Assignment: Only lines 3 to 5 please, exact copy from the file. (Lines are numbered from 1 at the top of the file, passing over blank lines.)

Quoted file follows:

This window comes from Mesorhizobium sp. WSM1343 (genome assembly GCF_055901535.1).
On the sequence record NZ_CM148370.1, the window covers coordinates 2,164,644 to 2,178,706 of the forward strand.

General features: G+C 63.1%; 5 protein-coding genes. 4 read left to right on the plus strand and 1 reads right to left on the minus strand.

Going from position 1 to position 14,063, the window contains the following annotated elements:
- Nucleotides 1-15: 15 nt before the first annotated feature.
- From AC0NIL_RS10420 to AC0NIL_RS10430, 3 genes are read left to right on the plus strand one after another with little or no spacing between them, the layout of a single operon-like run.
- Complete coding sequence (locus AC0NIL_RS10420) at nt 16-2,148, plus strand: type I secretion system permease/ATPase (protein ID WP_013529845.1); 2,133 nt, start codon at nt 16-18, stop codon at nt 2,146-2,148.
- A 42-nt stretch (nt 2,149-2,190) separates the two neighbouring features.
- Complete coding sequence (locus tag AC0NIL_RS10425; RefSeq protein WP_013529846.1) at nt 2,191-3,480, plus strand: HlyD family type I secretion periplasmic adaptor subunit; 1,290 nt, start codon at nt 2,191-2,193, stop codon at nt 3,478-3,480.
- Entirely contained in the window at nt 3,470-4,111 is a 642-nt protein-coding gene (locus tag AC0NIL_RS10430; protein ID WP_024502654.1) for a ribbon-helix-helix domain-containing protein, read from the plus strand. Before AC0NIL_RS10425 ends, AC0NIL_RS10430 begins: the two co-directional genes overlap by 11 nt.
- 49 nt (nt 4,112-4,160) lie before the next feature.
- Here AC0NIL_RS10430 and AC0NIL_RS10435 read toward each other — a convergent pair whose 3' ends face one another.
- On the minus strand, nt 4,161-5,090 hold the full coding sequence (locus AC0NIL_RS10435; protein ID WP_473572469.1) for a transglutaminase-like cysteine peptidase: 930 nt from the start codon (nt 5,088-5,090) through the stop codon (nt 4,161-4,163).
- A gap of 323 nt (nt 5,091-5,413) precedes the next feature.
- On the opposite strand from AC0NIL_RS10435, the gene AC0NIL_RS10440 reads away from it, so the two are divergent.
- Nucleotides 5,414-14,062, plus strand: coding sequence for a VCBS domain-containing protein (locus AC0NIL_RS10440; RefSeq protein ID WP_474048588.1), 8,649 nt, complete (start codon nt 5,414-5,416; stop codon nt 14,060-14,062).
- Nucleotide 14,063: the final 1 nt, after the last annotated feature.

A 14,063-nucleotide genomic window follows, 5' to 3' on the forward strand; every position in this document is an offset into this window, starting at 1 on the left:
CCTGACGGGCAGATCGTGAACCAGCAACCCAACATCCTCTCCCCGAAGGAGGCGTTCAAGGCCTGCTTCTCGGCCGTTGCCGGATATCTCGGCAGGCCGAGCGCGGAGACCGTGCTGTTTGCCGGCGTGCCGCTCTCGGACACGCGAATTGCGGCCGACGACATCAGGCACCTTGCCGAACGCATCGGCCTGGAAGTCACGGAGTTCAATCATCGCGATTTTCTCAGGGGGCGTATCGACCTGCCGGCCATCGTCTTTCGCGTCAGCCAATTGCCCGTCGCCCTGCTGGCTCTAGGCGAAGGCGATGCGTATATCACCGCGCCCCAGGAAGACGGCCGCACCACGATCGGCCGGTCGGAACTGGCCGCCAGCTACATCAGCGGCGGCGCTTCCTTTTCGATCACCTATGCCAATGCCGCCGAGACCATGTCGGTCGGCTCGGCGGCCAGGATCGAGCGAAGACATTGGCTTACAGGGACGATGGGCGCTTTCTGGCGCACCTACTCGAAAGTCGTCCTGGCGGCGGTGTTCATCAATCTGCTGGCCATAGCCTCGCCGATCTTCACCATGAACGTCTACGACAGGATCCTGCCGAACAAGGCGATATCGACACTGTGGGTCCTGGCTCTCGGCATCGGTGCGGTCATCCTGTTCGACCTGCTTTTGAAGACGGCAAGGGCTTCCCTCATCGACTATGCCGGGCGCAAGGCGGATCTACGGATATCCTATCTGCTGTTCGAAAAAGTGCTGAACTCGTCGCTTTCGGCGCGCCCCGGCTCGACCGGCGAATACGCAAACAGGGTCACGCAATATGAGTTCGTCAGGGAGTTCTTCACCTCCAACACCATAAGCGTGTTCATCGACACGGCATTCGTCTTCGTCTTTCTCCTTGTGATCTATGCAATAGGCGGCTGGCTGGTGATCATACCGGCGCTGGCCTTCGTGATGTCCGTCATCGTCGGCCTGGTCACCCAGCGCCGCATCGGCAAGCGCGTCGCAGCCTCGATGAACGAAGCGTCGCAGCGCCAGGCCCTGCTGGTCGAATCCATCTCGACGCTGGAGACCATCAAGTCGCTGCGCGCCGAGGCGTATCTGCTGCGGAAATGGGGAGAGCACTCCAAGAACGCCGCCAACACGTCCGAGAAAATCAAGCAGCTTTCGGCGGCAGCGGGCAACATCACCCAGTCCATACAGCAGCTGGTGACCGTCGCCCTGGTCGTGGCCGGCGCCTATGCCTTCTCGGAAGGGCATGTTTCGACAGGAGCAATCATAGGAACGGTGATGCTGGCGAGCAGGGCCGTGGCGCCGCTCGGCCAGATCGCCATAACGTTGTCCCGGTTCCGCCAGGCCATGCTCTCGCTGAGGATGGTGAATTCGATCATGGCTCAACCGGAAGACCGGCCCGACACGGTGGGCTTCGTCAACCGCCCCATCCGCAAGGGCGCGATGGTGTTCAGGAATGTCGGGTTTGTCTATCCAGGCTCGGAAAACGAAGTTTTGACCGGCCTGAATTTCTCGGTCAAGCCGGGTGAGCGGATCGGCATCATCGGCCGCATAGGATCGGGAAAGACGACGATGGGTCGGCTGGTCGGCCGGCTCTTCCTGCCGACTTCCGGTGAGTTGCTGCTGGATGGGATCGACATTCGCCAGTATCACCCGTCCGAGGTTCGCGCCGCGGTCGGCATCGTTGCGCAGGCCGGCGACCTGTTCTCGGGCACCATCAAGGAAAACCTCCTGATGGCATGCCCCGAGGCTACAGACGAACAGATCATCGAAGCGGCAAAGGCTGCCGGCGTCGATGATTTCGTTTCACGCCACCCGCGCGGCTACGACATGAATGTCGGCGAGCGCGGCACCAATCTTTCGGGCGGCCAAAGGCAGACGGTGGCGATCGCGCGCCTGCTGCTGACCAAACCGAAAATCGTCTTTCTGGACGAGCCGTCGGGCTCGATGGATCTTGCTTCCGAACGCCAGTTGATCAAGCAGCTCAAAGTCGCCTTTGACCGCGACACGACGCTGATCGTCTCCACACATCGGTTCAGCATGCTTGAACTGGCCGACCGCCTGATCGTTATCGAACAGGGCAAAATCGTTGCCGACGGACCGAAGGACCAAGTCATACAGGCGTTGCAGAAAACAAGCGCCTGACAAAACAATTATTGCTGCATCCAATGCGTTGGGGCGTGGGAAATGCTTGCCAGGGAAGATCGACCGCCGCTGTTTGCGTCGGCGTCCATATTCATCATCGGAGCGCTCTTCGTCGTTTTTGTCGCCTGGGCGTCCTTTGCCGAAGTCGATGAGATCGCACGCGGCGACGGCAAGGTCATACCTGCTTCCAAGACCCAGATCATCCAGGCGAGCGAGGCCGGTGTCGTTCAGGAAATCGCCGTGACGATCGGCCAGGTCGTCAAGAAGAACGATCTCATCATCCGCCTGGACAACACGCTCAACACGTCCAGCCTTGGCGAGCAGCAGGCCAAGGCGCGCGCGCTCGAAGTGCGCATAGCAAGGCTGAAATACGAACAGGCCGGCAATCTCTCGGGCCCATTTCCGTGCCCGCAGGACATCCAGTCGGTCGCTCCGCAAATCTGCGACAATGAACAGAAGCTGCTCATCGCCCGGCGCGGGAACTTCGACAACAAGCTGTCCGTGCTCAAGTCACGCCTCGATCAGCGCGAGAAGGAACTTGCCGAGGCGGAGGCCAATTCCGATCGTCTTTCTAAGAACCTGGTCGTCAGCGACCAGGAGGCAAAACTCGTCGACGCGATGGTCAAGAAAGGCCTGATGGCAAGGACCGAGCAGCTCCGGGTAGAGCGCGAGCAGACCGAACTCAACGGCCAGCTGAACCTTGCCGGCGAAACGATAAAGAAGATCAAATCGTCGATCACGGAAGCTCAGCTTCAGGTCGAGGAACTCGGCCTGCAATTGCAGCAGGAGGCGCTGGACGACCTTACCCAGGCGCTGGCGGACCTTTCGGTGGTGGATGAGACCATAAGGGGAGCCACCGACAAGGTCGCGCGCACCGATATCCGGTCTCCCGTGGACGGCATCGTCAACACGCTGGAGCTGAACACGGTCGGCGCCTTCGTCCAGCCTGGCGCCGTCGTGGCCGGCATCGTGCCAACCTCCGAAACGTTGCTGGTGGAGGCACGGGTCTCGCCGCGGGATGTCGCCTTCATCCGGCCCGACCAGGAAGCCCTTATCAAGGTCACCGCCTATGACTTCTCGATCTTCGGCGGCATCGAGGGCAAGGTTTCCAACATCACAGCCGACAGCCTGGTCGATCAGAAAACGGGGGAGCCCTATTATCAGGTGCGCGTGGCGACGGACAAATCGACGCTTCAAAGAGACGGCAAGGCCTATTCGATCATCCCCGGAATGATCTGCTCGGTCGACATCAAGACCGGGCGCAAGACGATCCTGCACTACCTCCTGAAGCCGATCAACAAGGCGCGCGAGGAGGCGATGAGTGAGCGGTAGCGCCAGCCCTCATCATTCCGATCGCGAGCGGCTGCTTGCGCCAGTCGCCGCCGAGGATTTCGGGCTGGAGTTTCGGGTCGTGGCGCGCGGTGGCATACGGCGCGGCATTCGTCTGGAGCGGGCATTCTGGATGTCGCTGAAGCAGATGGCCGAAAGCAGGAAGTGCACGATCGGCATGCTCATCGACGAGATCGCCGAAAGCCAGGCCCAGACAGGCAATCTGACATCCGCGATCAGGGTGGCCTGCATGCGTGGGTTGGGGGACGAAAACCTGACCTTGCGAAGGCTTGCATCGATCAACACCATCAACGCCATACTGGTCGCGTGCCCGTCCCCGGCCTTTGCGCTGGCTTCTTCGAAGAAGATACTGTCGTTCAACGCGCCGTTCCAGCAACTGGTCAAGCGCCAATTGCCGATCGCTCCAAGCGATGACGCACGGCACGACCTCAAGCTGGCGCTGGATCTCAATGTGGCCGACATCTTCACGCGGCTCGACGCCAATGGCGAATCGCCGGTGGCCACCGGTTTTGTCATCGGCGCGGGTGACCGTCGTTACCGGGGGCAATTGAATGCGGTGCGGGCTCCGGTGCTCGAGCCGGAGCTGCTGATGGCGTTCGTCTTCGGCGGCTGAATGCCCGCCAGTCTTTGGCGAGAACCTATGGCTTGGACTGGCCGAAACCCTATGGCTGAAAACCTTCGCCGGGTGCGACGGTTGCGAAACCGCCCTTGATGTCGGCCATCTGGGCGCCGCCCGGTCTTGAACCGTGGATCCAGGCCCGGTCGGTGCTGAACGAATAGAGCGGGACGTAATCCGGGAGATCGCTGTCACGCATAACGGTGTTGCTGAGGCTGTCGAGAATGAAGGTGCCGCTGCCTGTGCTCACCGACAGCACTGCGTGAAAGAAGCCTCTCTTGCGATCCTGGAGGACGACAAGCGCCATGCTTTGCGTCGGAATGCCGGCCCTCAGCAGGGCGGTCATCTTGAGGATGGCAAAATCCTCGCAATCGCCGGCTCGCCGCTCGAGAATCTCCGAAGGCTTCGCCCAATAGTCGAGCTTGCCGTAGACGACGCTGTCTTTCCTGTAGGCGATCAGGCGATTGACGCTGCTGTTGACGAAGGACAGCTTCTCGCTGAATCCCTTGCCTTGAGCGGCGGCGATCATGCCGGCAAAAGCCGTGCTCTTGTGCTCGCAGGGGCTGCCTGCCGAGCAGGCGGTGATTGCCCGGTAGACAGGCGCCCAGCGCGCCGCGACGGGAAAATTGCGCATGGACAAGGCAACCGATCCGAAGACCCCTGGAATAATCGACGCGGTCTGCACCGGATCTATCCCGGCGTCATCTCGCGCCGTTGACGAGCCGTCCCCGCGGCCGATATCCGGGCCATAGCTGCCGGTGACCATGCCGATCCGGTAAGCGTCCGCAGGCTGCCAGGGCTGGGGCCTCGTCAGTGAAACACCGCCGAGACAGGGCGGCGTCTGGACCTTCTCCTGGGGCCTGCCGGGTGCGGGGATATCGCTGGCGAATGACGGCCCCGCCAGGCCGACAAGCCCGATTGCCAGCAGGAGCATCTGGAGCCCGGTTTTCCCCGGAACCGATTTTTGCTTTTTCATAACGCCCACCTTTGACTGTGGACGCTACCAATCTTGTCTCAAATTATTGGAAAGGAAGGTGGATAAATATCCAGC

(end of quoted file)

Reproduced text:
General features: G+C 63.1%; 5 protein-coding genes. 4 read left to right on the plus strand and 1 reads right to left on the minus strand.

Going from position 1 to position 14,063, the window contains the following annotated elements:
- Nucleotides 1-15: 15 nt before the first annotated feature.